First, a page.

Investment Property Done Properly

When it comes to investment property making the right choice on the basis of investment fundamentals is the most important factor but understanding the tax consequences of your selection is also critically important. You will have tax obligations to comply with, deductions to claim and records to keep.

We have summarised some of the key issues for you below:



  • Make sure that your decision is primarily based on the fundamentals of the investment rather than any tax benefits you may derive. The rewards of good investment performance will usually outweigh any taxation benefits
  • Seek advice from your financial adviser to ensure that acquiring an investment property is appropriate after giving due consideration to your risk profile, debt position, certainty of income, cashflows, your short and long term financial objectives
  • Undertake an after-tax cash flow analysis of any proposed investment so you understand exactly the impact it will have on your disposable income.


  • Ensure your record keeping is practical and in order. It can be as simple as using an excel spreadsheet to track everything or using professional software to do the same
  • Keep records of every transaction for the duration of the period you own the property, including legal fees, stamp duty and initial repairs. Whilst you can’t claim an immediate deduction for these they will reduce the tax you pay when it comes to selling the property as they form part of the cost base of the asset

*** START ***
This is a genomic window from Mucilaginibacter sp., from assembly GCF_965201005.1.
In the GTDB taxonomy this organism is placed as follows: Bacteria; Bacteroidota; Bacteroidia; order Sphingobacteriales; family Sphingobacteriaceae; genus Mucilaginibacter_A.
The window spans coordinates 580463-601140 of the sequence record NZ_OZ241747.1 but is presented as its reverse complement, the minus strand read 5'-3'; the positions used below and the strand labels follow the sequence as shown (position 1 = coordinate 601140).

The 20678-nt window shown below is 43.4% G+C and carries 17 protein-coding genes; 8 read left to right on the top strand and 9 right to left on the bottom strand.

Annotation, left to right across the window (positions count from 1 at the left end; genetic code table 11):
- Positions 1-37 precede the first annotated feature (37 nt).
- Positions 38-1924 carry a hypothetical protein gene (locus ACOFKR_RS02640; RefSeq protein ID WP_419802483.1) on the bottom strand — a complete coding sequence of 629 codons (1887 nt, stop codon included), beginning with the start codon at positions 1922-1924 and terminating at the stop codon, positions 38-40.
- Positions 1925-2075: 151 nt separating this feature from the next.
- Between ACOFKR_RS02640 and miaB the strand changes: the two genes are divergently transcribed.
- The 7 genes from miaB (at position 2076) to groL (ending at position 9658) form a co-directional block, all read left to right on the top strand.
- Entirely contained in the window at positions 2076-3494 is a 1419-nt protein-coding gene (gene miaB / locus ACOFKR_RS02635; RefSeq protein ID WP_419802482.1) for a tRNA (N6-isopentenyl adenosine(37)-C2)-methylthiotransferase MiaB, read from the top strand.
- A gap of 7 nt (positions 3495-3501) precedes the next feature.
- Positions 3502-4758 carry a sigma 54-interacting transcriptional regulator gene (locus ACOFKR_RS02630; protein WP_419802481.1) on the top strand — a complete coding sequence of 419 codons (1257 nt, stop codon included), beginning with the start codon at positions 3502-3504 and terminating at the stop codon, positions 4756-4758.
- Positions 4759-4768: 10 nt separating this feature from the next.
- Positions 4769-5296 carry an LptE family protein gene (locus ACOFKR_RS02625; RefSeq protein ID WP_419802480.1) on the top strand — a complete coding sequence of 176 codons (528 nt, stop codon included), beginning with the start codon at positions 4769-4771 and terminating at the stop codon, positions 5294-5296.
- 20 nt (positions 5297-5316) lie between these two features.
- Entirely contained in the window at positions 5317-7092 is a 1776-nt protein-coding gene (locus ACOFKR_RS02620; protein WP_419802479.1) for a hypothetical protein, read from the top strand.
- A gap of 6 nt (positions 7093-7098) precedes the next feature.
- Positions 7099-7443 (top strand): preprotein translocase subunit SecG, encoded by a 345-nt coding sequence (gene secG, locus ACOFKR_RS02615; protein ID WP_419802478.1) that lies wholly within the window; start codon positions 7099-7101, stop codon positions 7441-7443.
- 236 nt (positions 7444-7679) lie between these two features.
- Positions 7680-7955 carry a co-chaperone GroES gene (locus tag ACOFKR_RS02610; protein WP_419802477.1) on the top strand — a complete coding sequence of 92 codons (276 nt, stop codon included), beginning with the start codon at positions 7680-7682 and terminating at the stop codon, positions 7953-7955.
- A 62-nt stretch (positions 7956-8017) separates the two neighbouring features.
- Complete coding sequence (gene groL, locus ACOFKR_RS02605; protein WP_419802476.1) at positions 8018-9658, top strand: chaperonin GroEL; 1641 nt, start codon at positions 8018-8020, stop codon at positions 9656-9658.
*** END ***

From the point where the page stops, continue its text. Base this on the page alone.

• Examples of the type of records you need to keep are: Contract of purchase, Conveyancing documents including settlement statement, Loan documents, Costs to purchase the property, Borrowing expenses, Title Deed




  • You can claim an immediate tax deduction for expenses such as loan interest, rates and taxes, property management fees, insurance, body corporate fees and repairs and maintenance
  • Deductions for capital works (property improvements, renovations etc) and borrowing costs can also be claimed over several years
  • Come tax time make sure you include all your rental income and only claim deductions for the period that the property was actually rented
  • Keep scanned copies of your receipts for ease of access and filing and do away with the need to keep boxes and boxes of original documents, receipts and invoices


  • Agents statements
  • Proof of rental income receipts
  • Receipts and invoices supporting claims for all your expenses
  • Loan documents & statements




  • You may have to pay capital gains tax, even if you are transferring the property into another name (a capital gain/loss is the difference between your cost base and your net sales proceeds)
  • If you are an Australian resident and have owned the property for more than 12 months you will usually be entitled to a 50% discount on the capital gain
  • If you lived in the property as your main residence for part of the ownership period, then you may also be eligible for a partial CGT exemption


  • Contract of sale
  • Conveyancing documents including settlement statement
  • Details of Capital improvements
  • Agents commission
  • Details of any period/s you lived in the property

The above is not an exhaustive list of all the issues that need to be considered when buying, owning or selling an investment property. That is why it is extremely important to be thorough at each stage and seek advice at the appropriate times.

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